CBS is instituting some key changes to Survivor in the wake of its controversial handling of sexual harassment allegations against a contestant in Season 39. In a statement provided to TV Guide, the network said it bears responsibility for the "final outcome of the season" and is "determined to do better going forward," including instituting new guidelines and procedures regarding proper behavior on set in future seasons.

Survivor recently took the unprecedented step of removing contestant Dan Spilo from Island of the Idols ahead of the finale, citing an off-camera incident that reportedly did not involve another player. Spilo had previously been accused of inappropriate touching by fellow contestant Kellee Kim. Although producers stepped in to support Kim when she objected to Spilo's behavior during the episode, and an on-screen disclaimer revealed that contestants were also counseled about personal boundaries, Kim was later eliminated, while Spilo had remained in the competition.

Audiences criticized the show for its handling of Kim's complaints, and Survivor host Jeff Probst subsequently promised that the long-running reality series would take steps to 'learn from' the situation.

Jeff Probst Says Survivor Is 'Trying to Learn From' Sexual Harassment Controversy

Now, CBS is revealing some of the specific steps that will be taken on the show moving forward. For Season 40, which has already been filmed, the network said it "added to its pre-production cast orientation specific guidelines regarding personal space, inappropriate behavior, and how to report these issues."

For future seasons, CBS states that "the producers are reviewing all elements of the show to further support appropriate interaction, including how the players live during, as well as after they are eliminated from, the competition." The show will also hire an on-site professional to allow for confidential reporting of contestant concerns and will "enhance its pre-production orientation with new anti-harassment, unconscious bias, and sensitivity training for cast, producers, and production crew on location." Additionally, a new rule will be added to gameplay forbidding unwanted physical contact, harassment, and impermissible bias, along with other measures.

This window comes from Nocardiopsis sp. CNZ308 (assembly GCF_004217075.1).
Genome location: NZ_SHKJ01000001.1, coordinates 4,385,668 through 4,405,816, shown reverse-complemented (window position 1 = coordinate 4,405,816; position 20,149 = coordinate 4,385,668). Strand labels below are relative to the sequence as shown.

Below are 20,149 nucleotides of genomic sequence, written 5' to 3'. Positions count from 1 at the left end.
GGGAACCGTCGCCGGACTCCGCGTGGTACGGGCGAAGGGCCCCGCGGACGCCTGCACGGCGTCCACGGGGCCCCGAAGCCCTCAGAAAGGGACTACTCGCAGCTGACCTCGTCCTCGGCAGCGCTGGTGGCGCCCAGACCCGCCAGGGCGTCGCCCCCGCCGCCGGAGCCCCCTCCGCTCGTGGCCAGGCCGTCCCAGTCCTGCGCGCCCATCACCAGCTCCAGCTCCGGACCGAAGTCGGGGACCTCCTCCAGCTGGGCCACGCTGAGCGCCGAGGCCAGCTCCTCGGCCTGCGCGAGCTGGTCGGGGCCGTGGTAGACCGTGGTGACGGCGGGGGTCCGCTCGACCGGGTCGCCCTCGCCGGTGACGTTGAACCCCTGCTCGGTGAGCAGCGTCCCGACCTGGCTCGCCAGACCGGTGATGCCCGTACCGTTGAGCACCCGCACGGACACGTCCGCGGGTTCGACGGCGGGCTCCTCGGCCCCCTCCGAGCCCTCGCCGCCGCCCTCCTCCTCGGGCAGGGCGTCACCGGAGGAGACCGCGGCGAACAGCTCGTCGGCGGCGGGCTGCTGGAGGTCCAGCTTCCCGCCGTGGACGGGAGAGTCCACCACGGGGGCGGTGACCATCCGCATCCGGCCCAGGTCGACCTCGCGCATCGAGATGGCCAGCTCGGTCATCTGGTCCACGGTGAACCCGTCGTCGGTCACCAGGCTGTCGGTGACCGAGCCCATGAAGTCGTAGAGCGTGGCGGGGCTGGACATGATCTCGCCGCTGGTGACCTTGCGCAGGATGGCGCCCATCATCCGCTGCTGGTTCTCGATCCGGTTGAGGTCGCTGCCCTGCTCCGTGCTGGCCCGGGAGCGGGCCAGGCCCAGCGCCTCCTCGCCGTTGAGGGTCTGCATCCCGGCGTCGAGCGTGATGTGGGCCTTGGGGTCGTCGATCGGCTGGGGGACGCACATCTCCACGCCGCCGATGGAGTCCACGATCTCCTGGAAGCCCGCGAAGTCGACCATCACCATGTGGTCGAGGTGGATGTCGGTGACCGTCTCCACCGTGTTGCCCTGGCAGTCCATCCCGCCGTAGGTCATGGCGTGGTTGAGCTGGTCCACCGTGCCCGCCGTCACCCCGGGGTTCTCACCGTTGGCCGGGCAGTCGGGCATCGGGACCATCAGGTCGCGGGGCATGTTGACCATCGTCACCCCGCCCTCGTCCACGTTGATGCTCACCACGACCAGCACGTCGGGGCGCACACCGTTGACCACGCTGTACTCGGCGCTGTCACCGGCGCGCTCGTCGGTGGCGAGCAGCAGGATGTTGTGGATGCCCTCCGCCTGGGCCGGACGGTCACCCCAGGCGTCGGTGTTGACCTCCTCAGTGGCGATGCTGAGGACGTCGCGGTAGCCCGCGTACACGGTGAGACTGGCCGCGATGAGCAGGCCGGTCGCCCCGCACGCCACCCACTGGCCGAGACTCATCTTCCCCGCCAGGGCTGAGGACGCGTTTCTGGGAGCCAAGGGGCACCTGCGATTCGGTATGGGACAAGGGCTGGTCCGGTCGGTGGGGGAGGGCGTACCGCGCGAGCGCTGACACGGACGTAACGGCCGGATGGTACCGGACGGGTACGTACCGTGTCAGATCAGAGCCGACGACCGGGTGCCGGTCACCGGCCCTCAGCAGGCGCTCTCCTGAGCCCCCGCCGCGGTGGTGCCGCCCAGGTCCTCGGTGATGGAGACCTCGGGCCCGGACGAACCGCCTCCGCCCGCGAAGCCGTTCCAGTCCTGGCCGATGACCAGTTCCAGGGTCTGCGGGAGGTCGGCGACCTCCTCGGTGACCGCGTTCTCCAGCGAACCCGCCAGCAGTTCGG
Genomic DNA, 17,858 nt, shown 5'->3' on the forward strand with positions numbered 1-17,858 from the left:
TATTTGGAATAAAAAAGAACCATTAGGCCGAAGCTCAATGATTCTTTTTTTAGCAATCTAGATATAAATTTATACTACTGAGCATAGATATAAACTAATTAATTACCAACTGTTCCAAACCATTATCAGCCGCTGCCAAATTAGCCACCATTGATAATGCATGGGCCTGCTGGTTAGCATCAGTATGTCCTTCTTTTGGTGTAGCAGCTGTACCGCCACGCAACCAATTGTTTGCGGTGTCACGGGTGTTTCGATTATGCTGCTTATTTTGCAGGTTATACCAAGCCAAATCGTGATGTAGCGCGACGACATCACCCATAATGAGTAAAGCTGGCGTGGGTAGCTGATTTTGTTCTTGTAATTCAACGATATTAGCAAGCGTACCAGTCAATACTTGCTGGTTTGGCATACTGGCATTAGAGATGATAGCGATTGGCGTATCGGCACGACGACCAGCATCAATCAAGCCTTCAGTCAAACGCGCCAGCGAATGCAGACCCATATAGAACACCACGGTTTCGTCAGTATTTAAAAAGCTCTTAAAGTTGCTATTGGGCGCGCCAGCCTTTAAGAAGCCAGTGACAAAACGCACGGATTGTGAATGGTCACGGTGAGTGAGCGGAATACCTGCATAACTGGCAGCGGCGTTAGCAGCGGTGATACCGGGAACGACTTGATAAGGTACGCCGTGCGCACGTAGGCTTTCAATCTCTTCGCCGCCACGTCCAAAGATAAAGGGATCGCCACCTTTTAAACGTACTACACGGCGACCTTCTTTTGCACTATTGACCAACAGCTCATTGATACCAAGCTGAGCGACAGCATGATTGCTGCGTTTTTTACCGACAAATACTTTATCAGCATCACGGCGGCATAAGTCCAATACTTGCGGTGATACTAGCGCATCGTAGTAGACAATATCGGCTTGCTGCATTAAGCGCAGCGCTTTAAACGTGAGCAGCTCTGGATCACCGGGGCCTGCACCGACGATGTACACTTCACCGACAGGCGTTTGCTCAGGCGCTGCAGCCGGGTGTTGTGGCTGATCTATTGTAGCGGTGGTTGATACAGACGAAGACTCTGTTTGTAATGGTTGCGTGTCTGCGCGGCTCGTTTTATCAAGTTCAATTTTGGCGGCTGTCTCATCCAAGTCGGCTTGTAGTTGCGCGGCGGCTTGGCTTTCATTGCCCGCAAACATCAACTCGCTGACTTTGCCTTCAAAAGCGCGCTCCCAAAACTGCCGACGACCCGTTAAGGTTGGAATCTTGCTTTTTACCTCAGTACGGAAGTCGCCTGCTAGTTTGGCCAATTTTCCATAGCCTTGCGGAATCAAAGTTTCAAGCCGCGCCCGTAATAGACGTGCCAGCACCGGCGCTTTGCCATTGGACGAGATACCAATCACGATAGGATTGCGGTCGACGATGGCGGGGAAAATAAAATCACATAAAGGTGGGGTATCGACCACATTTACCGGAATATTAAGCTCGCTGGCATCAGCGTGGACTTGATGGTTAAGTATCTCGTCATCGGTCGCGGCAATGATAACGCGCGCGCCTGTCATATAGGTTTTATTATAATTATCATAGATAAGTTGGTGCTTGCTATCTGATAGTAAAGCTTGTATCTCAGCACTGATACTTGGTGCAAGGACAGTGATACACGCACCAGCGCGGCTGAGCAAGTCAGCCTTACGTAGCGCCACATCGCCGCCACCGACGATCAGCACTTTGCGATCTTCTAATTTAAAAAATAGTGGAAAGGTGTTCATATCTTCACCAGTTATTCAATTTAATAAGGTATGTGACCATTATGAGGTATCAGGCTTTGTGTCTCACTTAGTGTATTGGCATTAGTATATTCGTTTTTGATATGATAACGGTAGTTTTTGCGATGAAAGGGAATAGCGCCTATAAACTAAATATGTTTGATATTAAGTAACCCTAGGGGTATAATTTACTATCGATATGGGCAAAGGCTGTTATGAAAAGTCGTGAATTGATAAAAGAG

Read the full statement from CBS below.

Season 39 of Survivor has been unprecedented for all of us, with important social issues and inappropriate individual behavior intersecting with game play in complex ways that we've never seen before. During the course of the production, we listened to the players intently, investigated responsibly and responded accordingly, including taking the unprecedented step of removing a player from the game.

At the same time, we are responsible for the final outcome of this season. We recognize there are things we could have done differently, and we are determined to do better going forward.

Survivor has a 20-year track record of a strong support system on locations and after production. It is also a show that continues to evolve, as we respond to what we learn from every new situation and every player. We will take the important lessons we learned from this season and adopt new protocols and procedures for future seasons, to ensure that the events that occurred this season are not repeated.

For Season 40, which has already filmed, the show added to its pre-production cast orientation specific guidelines regarding personal space, inappropriate behavior, and how to report these issues.

For Seasons 41 and beyond, the producers are reviewing all elements of the show to further support appropriate interaction, including how the players live during, as well as after they are eliminated from, the competition.

The show will also take additional steps to enhance procedures for training, reporting of issues and prohibited forms of game play. The new measures to further support a safe environment include but are not limited to the following:

The production will add another on-site professional to provide a confidential means of reporting any concerns, so that the production can address them promptly apart from the game. The full range of reporting processes will be communicated clearly to the players during pre-production orientation. The new executive will add to a support system that already makes mental health providers available to players on location and after they leave the island.

The show will enhance its pre-production orientation with new anti-harassment, unconscious bias and sensitivity training for cast, producers and production crew on location.

A new rule will be implemented stating unwelcome physical contact, sexual harassment and impermissible biases cannot be brought into the competition and will not be permitted as part of gameplay. This will be covered in the cast orientation for each season, along with clear instructions on how to report violations.

The show will also partner with a third-party expert in the field to review, evolve or add to these new policies and procedures going forward.

In addition, CBS Entertainment will develop appropriate enhanced policies and procedures equivalent to the new Survivor measures and adapt them for the network's other reality programming going forward.

Survivor: Island of the Idols airs Wednesdays at 8/7c on CBS.

(Disclosure: TV Guide is owned by CBS Interactive, a division of ViacomCBS.)